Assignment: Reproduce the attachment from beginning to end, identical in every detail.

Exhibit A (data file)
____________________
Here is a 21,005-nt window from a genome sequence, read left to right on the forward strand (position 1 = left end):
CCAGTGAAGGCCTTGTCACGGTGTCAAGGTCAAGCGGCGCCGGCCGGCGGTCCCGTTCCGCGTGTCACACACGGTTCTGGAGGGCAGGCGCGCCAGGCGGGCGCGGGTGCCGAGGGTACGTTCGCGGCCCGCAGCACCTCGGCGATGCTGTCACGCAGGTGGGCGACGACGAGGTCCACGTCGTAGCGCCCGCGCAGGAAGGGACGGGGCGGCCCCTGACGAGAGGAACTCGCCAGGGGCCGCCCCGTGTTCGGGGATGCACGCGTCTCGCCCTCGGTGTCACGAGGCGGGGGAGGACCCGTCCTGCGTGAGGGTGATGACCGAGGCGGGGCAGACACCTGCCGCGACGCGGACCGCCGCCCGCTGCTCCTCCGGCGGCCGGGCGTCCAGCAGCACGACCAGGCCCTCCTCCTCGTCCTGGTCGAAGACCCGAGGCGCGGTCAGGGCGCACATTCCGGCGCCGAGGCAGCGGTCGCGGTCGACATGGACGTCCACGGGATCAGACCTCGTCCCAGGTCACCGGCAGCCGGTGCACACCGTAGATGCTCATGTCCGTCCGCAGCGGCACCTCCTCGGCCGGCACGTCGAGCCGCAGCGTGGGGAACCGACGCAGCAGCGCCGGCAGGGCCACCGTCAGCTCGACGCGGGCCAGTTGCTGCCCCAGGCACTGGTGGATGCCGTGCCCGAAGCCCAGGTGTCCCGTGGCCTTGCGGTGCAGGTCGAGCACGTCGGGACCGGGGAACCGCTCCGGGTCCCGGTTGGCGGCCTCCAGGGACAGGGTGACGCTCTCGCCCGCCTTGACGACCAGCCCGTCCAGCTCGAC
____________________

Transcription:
Here is a 21,005-nt window from a genome sequence, read left to right on the forward strand (position 1 = left end):
CCAGTGAAGGCCTTGTCACGGTGTCAAGGTCAAGCGGCGCCGGCCGGCGGTCCCGTTCCGCGTGTCACACACGGTTCTGGAGGGCAGGCGCGCCAGGCGGGCGCGGGTGCCGAGGGTACGTTCGCGGCCCGCAGCACCTCGGCGATGCTGTCACGCAGGTGGGCGACGACGAGGTCCACGTCGTAGCGCCCGCGCAGGAAGGGACGGGGCGGCCCCTGACGAGAGGAACTCGCCAGGGGCCGCCCCGTGTTCGGGGATGCACGCGTCTCGCCCTCGGTGTCACGAGGCGGGGGAGGACCCGTCCTGCGTGAGGGTGATGACCGAGGCGGGGCAGACACCTGCCGCGACGCGGACCGCCGCCCGCTGCTCCTCCGGCGGCCGGGCGTCCAGCAGCACGACCAGGCCCTCCTCCTCGTCCTGGTCGAAGACCCGAGGCGCGGTCAGGGCGCACATTCCGGCGCCGAGGCAGCGGTCGCGGTCGACATGGACGTCCACGGGATCAGACCTCGTCCCAGGTCACCGGCAGCCGGTGCACACCGTAGATGCTCATGTCCGTCCGCAGCGGCACCTCCTCGGCCGGCACGTCGAGCCGCAGCGTGGGGAACCGACGCAGCAGCGCCGGCAGGGCCACCGTCAGCTCGACGCGGGCCAGTTGCTGCCCCAGGCACTGGTGGATGCCGTGCCCGAAGCCCAGGTGTCCCGTGGCCTTGCGGTGCAGGTCGAGCACGTCGGGACCGGGGAACCGCTCCGGGTCCCGGTTGGCGGCCTCCAGGGACAGGGTGACGCTCTCGCCCGCCTTGACGACCAGCCCGTCCAGCTCGAC